“I was addicted to drugs, I was an alcoholic, and a complete wreck,” former soldier, world record holder, and Ludowici resident Trent Williams said. “I was disconnected from God. I totally unplugged from everything. I was a really bad person and in a bad place.”
Williams served in the 3rd Infantry Division at Fort Stewart from 2009-2013, and served overseas from 2010-2011, and shortly after, medically retired.
Before serving in the military, Williams suffered through a period of time— experiencing major trauma—driving him to drugs and alcohol. At one point, Williams considered taking his own life. He reconsidered after looking at a photo of his daughter Ellsy.
“That experience stuck with me for a very long time,” Williams said. “I was either going to die in the streets or make something of my life. If anything, I would give my family something to be proud of me for. So I signed up to serve in the Army at 26 years old.”
Now, Williams channels his issues into exercise and record breaking.
Williams grew up around weightlifting. His father was an avid weightlifter, and he spent time working out with him, he said. He was naturally inclined to succeed at the tricep dips, but never thought he was world-record good.
“The current record was something that I did reps for,” Williams continued. “So I figured I’d roll with it.”
Williams set his sight on breaking a world record, after his daughter would watch him workout at gyms. Initially, Williams brought Ellsy to show her that with hard work, and a great work ethic, anything can be done. After admiring the trophies, she asked her dad if he would get her one.
“Instead, I thought, why not go bigger? Anything is attainable,” Williams said.
He began the extensive training for the world record in October of 2017, and spent well over a year preparing and training for the event, he said. Williams began looking at the requirements and guidelines when it comes to setting or breaking a Guinness World Record. He submitted his application, and began training harder once they confirmed and sent him the information he needed.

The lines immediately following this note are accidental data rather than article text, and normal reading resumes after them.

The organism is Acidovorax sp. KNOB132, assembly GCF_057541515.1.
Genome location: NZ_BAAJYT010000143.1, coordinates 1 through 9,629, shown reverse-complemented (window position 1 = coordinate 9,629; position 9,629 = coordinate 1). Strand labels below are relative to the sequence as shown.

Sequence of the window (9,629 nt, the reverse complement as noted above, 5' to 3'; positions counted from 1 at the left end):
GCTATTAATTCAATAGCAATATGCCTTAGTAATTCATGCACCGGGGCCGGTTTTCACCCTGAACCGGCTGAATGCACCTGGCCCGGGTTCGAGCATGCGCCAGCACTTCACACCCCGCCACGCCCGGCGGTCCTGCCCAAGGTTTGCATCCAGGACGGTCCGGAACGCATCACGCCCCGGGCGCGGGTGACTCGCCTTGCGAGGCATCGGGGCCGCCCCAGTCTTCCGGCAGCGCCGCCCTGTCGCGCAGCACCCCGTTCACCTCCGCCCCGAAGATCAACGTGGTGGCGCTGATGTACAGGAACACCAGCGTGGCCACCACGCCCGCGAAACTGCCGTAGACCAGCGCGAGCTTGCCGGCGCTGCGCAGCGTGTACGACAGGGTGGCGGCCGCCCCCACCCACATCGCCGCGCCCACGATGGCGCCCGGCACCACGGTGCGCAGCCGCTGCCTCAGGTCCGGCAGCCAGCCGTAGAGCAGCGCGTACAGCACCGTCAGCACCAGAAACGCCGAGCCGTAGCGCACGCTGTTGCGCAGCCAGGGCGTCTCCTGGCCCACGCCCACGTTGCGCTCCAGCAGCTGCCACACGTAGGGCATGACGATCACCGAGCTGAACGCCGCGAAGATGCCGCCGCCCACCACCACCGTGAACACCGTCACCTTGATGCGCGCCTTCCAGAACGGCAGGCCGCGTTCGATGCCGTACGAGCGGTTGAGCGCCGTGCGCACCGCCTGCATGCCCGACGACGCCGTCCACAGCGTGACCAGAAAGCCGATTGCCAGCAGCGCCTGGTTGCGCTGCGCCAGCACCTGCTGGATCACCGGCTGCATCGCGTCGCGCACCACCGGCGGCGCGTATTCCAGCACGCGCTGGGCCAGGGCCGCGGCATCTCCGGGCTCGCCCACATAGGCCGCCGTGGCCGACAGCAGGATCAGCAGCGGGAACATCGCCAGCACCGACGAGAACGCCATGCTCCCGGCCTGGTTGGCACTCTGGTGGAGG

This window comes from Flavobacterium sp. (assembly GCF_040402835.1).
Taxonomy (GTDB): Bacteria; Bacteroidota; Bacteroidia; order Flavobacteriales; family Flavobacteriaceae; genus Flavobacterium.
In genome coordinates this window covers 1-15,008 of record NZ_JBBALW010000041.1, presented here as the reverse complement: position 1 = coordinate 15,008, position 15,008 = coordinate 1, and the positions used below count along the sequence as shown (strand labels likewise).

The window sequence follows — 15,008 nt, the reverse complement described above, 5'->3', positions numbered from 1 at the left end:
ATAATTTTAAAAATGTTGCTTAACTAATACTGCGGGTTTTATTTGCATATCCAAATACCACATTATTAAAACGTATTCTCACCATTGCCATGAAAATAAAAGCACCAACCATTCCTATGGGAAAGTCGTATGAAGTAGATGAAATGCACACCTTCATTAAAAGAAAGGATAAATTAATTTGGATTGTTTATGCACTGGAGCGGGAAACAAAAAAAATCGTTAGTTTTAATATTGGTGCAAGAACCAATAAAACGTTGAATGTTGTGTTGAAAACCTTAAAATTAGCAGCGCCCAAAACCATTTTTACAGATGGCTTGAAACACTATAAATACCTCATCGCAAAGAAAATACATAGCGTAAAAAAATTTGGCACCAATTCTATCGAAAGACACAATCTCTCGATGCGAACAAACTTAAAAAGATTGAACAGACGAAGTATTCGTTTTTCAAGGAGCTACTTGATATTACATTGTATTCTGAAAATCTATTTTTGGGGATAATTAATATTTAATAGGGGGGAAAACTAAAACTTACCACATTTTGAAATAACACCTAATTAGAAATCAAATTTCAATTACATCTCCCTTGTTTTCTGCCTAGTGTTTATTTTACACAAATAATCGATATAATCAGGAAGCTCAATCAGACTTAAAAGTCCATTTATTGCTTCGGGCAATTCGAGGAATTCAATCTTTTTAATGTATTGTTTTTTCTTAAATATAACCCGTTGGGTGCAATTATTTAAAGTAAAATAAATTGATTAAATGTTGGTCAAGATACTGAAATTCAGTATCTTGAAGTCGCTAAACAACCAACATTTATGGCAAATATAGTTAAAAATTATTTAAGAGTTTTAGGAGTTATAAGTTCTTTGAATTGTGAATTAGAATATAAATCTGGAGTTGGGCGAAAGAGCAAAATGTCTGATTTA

“I chose to complete the process all on my own—they send you the guidelines and you do it all yourself,” Williams added. “Having a representative come was like, $2,000. Breaking a world record is expensive stuff.”
On September 29, 2018, Williams officially broke the world record for the Heaviest Weighted Tricep Dip, tipping the scales at 106.59 kilograms, or 235 pounds at Peller Athletics in Alpharetta, Ga.
“I’m proud of my record, but my next goal is to use this as a platform to help people realize what can be,” Williams said.
Williams uses weightlifting to show that anything can be conquered with determination—in his case, injury and addiction— no matter the circumstances. He read about fitness and neural plasticity extensively, and how exercise can change brain chemistry. Williams was tired of being miserable, and put in a lot of work to change that.
“When I work out, I visualize the weight,” Williams said. “Every time I lifted something, that one rep was me beating that addiction. If I did 100 reps, then that was me beating that addiction 100 times. I thought I was more powerful than my addiction. It’s a powerful mechanism.”
Williams shares a lot on his Facebook page, and it has been well received, he said. He was asked to speak to wounded police officers in Texas this summer, he continued.
“When you go to a counselor, there’s a big disconnect,” he said. “Certain motivational tactics don’t work for those hardened from trauma. Sometimes, you need to yell and scream to get that warrior spirit kicked up.”
Williams has his sights set on the next goal: breaking another world record; and getting his story out.
“It’s the hardest battle you’ll ever fight,” he said. “That battle in your head. I know what it’s like to suffer. I want to be that support system for people. Never give up. Keep moving forward. Find a purpose. Pursue that purpose. This life is worth living. I’m proof.”